I'm a Peace Corps Volunteer. I was sworn in yesterday and my official "two years" begins today.
Happy Birthday mom! I'll call you later, after you wake up, (as it's 2:00 in the morning for you and 9:00 am for me!) because, I have a phone, I have a phone, I have a phone! I hated cell phones in the States but I LOVE HAVING A CELL PHONE IN SA! I think I love it so because it feels like an umbilical cord to the rest of the world.
Thanks to all of you for dealing with another login for my blog. I know it's a pain, but it is so much fun for me to read ALL OF THE COMMENTS. Reading them always makes me cry. There is no such thing as trivial news from home, all of it feels like nourishment for my spirit.
I'm at the college. I'm sorry my last post about my host-family stay was so negative. I think we were all beginning to get on each other's nerves. At one point, at listening to my family chatter loudly in the other room, I thought to myself, "This is why I moved out of the house from my OWN family." I think I need a bit more space than the average person.
But I loved my time with my host-family, and they are now, and will always be, my African family. They called me last night to make sure I had arrived to the college safely. I have some great photos of them, their home, and the village. I'll post them soon as I now have regular computer time. YAY!
Now, the other half of why I'm having a challenging time adjusting to South Africa.
Personal appearance is everything here. EVERYTHING.
A little background on me, for those who need a refresher. Very much to Deanna's chagrin, I care extremely little about what I look like.
I hate to dress up. HATE IT. My "professional attire" consists of blouses and dresspants. I also tend to buy colors of only brown and black so everything matches. I hate spending any time or worry about what I'm wearing. In fact, my biggest fear is to wear the same thing two days in a row. :-)
So why is this a problem in South Africa?
Everyone dresses to the nines here. Suits, dresses, hosiery, pumps, hair, make up, jewelry, the whole shebang.
I guess this wouldn't be so bad if I lived in a climate whereby there was anything but dust and handy access to washing machines.
That's the thing: as far as I can tell, everyone is handwashing their clothes and polishing their shoes. Are they handwashing those business suits? And everyone IRONS. I hate ironing and haven't even owned an iron for most of my adult life.
And polishing shoes? I don't even know how to polish shoes. My host-father had to show me. So now, on the regular occasion of polishing my shoes, I wonder what my dads would thing. Would they be proud? :-)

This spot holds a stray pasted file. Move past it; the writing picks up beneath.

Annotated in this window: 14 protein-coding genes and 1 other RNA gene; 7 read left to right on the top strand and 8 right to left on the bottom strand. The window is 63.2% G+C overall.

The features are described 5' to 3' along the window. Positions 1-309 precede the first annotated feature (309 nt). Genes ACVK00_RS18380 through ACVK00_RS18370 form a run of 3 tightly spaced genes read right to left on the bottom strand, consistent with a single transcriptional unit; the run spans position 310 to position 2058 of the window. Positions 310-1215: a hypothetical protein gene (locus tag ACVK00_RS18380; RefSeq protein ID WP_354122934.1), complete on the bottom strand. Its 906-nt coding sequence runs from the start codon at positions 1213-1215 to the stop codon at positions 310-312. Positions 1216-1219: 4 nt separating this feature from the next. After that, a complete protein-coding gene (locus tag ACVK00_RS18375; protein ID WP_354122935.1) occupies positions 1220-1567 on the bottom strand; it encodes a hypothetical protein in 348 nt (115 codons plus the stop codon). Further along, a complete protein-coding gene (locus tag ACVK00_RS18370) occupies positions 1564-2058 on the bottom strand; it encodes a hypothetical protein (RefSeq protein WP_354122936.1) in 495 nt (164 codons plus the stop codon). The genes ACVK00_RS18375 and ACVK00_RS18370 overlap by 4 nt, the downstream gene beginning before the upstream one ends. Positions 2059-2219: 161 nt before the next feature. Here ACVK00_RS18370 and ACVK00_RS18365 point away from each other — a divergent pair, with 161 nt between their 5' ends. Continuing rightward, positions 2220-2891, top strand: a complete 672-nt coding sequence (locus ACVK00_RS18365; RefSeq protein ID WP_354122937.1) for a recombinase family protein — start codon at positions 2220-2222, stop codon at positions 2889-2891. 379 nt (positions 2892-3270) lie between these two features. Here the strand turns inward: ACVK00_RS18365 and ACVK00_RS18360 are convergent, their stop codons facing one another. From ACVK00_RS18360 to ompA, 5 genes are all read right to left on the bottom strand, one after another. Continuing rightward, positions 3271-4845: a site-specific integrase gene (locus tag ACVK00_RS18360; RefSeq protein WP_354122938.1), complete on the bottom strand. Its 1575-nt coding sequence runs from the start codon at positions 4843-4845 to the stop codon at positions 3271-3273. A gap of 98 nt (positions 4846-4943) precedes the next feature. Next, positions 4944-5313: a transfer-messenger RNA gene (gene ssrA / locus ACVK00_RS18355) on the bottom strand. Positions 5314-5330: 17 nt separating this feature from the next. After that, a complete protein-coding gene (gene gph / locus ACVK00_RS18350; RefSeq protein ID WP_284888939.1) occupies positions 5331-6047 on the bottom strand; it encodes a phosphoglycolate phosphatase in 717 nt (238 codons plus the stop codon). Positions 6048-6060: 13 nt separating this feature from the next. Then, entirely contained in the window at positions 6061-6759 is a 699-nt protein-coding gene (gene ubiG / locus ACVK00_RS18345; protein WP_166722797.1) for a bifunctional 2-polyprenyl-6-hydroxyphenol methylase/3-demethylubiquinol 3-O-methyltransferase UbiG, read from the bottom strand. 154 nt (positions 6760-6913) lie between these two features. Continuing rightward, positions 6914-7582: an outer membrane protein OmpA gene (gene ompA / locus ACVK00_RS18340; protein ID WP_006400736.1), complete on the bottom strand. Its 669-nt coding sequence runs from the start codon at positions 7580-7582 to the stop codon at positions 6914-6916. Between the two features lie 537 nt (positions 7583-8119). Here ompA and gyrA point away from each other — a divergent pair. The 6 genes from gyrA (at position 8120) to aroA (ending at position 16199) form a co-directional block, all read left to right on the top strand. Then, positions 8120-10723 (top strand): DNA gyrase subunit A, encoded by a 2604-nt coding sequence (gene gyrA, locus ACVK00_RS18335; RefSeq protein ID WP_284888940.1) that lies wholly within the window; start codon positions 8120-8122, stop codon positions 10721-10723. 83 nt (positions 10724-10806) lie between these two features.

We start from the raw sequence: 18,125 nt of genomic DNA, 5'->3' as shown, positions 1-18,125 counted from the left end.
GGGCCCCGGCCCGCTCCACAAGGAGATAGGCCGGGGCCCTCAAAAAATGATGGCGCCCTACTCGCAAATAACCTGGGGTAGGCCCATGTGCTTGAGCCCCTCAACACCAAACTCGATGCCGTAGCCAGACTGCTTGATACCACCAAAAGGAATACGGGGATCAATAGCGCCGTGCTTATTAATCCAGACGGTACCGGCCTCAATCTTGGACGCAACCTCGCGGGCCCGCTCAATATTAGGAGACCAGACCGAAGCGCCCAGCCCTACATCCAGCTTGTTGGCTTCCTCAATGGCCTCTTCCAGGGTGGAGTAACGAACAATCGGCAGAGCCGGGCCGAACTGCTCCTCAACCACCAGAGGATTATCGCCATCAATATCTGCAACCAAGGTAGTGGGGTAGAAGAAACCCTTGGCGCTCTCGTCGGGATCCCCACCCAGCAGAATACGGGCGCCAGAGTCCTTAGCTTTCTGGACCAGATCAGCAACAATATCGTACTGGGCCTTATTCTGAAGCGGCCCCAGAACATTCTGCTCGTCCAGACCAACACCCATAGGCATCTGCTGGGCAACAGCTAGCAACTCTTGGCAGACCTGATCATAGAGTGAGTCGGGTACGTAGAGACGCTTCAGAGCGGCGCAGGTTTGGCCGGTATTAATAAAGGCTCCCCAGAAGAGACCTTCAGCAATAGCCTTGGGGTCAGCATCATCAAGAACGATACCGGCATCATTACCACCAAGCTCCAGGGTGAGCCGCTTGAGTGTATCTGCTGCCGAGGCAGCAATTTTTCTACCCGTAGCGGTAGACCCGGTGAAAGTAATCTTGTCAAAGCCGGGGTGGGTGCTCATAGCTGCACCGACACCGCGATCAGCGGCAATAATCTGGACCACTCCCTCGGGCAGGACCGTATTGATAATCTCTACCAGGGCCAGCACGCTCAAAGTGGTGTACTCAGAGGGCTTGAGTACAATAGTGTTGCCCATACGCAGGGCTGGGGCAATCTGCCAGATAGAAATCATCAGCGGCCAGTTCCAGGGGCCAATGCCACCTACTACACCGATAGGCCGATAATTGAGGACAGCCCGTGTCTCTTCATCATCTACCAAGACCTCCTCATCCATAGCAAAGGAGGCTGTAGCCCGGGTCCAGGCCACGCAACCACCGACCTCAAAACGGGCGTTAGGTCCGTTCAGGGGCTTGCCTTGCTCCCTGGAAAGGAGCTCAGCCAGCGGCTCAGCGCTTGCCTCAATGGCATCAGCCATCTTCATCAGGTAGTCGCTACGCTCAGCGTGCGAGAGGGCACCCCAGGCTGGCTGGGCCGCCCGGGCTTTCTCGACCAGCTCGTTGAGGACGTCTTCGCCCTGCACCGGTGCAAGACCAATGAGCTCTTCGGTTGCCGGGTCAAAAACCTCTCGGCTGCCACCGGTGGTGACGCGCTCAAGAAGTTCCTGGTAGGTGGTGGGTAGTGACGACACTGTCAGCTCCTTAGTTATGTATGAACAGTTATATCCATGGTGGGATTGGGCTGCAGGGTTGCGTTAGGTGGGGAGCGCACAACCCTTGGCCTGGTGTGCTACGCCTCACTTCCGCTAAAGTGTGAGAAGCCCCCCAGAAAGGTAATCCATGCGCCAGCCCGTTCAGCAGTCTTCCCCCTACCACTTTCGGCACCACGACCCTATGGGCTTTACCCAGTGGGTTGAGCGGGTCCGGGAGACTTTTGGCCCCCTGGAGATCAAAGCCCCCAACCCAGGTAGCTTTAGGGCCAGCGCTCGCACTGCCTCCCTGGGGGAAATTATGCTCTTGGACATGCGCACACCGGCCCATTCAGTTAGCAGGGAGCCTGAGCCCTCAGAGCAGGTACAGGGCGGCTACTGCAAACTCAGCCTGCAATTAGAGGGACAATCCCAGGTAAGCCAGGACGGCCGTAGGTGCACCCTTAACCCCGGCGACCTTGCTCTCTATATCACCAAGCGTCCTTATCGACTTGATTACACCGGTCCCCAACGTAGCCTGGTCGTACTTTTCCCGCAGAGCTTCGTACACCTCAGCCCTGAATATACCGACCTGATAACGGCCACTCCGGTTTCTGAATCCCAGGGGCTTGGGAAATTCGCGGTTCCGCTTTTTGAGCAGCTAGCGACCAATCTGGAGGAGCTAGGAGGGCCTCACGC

While the Peace Corps urges us to try our best to "fit in" with the expectations of our culture, it also stresses the importance of "remaining true to ourselves." I think I'm going to need to be true to my blouses/dresspants and hope the people can come to accept that. And no, I'm not wearing make up and no earrings either.
My host family gave me this beautiful African necklace that I wear on special occasions. And I can honestly say that I'd love to have a few of the beautiful African garments I've seen. Maybe by the time I arrive home again I'll be all colorful in African garb. Miracles happen.
I'm at the college now and for good. Did I mention this already?
I arrived about 5:00 yesterday (Thursday, 9/17). I spent most of the evening cleaning and unpacking. The room is very nice and I'm happy to be here.
As one who seeks solitude and quiet, it may take me awhile to get used to the hustle and bustle of the kids on campus as they happen about after classes. I didn't have the "dorm experience" in my college years (I commuted) so it is quite boisterous.
When I first arrived in Africa and moved into my home-stay in the village, I was startled by the constant crowing of roosters. (Other Americans commented on this as well.) I'm not sure why American roosters seem to only crow at dawn (or is this a myth?) and African ones around the clock (but especially at three in the morning). As startling as it was at first, after a few weeks, I never noticed them crowing again. I must have become accustomed to their calls.
I'm hoping this will be the case for the college kids as well.
I'm going to close for now and perhaps even logon to Facebook! (I haven't in ages!) I'm so happy to have regular access to a computer now and look forward to more regular communication. I really have felt lost without you all, and Deanna can attest to sitting on the phone with me while I cried for nearly a half hour just because it was so good to speak with family. It's amazing the emotional bonds we carry.
As always, Peace Corps accepts no responsibility for anything I've mentioned here. All error, interpretation, misinterpretation are mine.